Figures 1 and 2); 9.6 mm length in its longer axis, at the insertion of the left Achilles’ tendon, and 6.6 mm length on the right Achilles’ tendon. After 15 sessions of 5% acetic acid iontophoresis (2 mL, 4.7 mA × 10 minutes) and continuous ultrasound (1 W/cm 2,1 MHz × 5 minutes) over the calcification area, pain decreased from 9/10 to 4/10 (left tendon) and from 5/10 to 0/10 (right tendon) on visual analogical scale (VAS). Calcification disappeared after treatment (from 6.6 to 0 mm) on the right tendon and decreased from 9.3 to 4.3 mm on the left tendon, after radiographic and ultrasound evaluation.
Figure 1. Left Achille's Tendon
Before treatment: pain measured by VAS 9/10, calcification 9.3 mm evaluated by sonography (A) and radiography (C). After treatment pain measured by VAS 4/10, calcification 4.3 mm evaluated by sonography (B) and radiography (D).
Figure 2. Right Achille's Tendon
Before treatment: pain measured by VAS 5/10, calcification 6.6 mm evaluated by sonography (A) and radiography (C). After treatment: pain measured by VAS 0/10, calcification 0 mm evaluated by sonography (B) and radiography (D).
The treatment protocol consisted of 2 mL of 5% acetic acid iontophoresis dropped into a gauze and placed onto the moistened cation electrode (negative electrode), covered by a 10 × 10 cm sponge, and it was directly put in contact with the ankle, next to Achilles insertion (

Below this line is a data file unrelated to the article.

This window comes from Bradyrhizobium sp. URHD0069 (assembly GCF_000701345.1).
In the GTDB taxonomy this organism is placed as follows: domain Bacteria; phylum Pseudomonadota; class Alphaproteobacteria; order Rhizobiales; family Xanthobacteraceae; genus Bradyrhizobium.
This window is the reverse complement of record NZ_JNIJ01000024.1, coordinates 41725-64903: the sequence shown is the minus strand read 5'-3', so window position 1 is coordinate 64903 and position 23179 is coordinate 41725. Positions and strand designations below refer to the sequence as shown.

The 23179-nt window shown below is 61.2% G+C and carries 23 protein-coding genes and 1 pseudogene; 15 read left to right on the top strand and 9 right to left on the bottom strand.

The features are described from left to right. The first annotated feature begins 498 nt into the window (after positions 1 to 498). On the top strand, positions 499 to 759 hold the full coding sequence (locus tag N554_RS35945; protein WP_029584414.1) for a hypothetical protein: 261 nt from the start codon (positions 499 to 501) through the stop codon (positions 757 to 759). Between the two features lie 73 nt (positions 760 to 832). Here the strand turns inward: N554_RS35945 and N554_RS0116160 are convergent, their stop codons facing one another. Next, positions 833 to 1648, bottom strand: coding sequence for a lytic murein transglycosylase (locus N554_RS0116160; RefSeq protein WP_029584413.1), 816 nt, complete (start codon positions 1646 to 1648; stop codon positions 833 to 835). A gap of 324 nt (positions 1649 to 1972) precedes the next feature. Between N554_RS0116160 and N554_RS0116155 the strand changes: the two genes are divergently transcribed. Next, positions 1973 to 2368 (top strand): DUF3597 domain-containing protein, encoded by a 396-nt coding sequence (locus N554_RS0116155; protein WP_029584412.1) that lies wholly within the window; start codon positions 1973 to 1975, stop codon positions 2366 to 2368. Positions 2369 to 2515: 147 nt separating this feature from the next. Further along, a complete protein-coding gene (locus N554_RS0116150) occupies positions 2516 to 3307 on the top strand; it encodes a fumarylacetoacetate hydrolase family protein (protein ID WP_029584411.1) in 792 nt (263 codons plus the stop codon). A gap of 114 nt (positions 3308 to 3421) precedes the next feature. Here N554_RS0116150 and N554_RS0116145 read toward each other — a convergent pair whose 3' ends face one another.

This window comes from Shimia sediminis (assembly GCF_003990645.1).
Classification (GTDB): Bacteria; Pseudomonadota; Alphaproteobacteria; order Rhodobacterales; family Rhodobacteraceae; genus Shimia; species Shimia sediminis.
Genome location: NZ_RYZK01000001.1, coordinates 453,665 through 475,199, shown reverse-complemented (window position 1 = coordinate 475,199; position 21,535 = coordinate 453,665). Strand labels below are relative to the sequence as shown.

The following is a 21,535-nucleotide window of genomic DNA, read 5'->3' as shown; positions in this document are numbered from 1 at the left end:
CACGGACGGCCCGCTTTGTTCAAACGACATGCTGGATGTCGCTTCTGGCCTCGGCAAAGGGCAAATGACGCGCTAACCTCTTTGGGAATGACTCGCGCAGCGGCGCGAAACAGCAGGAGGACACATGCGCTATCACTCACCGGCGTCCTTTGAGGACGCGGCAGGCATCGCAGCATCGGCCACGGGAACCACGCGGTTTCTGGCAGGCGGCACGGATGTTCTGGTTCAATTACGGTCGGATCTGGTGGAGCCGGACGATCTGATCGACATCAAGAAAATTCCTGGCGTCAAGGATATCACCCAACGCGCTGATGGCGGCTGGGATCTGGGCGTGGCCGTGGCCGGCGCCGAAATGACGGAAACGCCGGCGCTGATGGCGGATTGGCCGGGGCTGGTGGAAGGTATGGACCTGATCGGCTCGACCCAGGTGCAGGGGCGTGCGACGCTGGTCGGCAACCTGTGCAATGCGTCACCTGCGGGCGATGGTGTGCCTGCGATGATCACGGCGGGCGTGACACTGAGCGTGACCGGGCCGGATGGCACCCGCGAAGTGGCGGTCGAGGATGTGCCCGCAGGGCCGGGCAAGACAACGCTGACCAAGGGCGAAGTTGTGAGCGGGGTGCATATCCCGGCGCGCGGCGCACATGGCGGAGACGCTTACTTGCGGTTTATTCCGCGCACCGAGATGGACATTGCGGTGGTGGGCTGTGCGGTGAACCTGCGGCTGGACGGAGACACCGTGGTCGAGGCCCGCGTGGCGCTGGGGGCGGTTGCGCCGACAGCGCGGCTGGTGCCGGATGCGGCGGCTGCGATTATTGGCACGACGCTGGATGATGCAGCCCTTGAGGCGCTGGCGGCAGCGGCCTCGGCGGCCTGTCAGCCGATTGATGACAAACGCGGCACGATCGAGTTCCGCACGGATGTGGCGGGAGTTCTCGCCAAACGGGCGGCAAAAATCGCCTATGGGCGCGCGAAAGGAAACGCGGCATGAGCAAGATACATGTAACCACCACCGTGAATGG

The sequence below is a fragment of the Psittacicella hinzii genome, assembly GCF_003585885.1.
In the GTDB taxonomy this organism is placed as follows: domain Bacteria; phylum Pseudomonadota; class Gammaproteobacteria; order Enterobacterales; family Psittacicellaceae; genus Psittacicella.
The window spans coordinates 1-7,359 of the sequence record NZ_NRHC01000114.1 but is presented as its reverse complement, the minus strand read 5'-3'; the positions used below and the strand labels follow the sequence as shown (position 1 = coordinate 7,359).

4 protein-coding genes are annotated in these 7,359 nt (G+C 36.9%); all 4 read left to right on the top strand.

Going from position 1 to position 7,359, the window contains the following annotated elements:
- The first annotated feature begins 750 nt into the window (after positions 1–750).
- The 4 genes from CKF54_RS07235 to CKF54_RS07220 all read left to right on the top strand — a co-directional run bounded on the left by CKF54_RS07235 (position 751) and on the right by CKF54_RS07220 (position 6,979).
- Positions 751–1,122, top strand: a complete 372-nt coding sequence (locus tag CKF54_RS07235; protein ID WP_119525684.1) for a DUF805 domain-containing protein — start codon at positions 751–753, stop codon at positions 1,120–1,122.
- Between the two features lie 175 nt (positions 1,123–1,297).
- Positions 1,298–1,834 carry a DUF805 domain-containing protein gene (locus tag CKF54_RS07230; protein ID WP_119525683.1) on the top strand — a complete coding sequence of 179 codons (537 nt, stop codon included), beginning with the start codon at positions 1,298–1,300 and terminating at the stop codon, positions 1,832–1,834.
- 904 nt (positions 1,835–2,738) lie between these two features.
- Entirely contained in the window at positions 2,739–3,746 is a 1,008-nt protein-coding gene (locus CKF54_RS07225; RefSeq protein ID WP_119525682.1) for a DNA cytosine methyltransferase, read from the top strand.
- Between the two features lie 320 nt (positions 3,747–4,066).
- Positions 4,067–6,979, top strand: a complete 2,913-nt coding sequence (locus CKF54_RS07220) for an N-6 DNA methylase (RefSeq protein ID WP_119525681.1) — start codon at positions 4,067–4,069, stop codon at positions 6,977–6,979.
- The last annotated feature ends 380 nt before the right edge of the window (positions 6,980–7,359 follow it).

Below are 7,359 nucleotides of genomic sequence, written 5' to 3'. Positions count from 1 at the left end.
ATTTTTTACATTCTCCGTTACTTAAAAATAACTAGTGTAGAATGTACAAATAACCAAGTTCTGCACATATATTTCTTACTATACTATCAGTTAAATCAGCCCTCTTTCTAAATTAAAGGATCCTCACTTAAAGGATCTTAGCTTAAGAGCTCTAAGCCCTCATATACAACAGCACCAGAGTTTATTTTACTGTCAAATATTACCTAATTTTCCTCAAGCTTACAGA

Figure 3A). The Anion electrode (positive electrode) was placed 10 cm distal to the ankle, over the ventral part of the foot, covered by a moistened 10x10 cm sponge. Subsequently, continuous Ultrasound with an intensity of 1 W/cm 2 and 1 MHz frequency was applied for 5 minutes at the insertion of the Achilles’ tendon on the affected ankle.
Figure 3. Acetic Acid 5%, 2 mL in a Gauze (A) are Dropped at the Cation Electrode (Negative Electrode), For Iontophoresis Treatment, a Galvanic Current at 4.7 mA Intensity Was Applied for 10 Minutes (B)
To perform the treatment protocol, 2 European medical devices were used: 1, for Iontophoresis, ENDOMED 581 ID (Enraf Nonius
® CE 0197; Salamanca, Spain) ( Figure 3B); and 2, for ultrasound, SONOPULS 490 (Enraf Nonius ® CE 0197; Salamanca, Spain).
The current case report confirmed that 5% acetic acid iontophoresis plus ultrasound was safe and effective to treat bilateral calcifying tendonitis of Achilles’ tendons.